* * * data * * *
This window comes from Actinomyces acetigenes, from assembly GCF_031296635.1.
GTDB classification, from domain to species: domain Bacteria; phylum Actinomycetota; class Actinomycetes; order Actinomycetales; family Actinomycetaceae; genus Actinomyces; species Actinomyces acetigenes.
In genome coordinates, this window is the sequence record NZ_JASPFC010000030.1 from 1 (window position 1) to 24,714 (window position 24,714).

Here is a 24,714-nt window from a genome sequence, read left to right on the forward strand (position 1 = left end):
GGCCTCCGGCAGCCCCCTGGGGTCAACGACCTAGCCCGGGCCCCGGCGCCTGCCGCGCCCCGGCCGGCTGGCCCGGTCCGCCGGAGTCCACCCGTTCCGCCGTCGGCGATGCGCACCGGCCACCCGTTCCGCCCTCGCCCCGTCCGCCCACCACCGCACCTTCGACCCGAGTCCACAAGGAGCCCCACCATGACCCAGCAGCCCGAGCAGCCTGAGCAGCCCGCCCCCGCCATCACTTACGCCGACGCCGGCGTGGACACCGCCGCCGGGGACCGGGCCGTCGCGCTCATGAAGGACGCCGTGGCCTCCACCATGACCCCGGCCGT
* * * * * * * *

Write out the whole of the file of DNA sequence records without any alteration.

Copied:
This window comes from Actinomyces acetigenes, from assembly GCF_031296635.1.
GTDB classification, from domain to species: domain Bacteria; phylum Actinomycetota; class Actinomycetes; order Actinomycetales; family Actinomycetaceae; genus Actinomyces; species Actinomyces acetigenes.
In genome coordinates, this window is the sequence record NZ_JASPFC010000030.1 from 1 (window position 1) to 24,714 (window position 24,714).

Here is a 24,714-nt window from a genome sequence, read left to right on the forward strand (position 1 = left end):
GGCCTCCGGCAGCCCCCTGGGGTCAACGACCTAGCCCGGGCCCCGGCGCCTGCCGCGCCCCGGCCGGCTGGCCCGGTCCGCCGGAGTCCACCCGTTCCGCCGTCGGCGATGCGCACCGGCCACCCGTTCCGCCCTCGCCCCGTCCGCCCACCACCGCACCTTCGACCCGAGTCCACAAGGAGCCCCACCATGACCCAGCAGCCCGAGCAGCCTGAGCAGCCCGCCCCCGCCATCACTTACGCCGACGCCGGCGTGGACACCGCCGCCGGGGACCGGGCCGTCGCGCTCATGAAGGACGCCGTGGCCTCCACCATGACCCCGGCCGT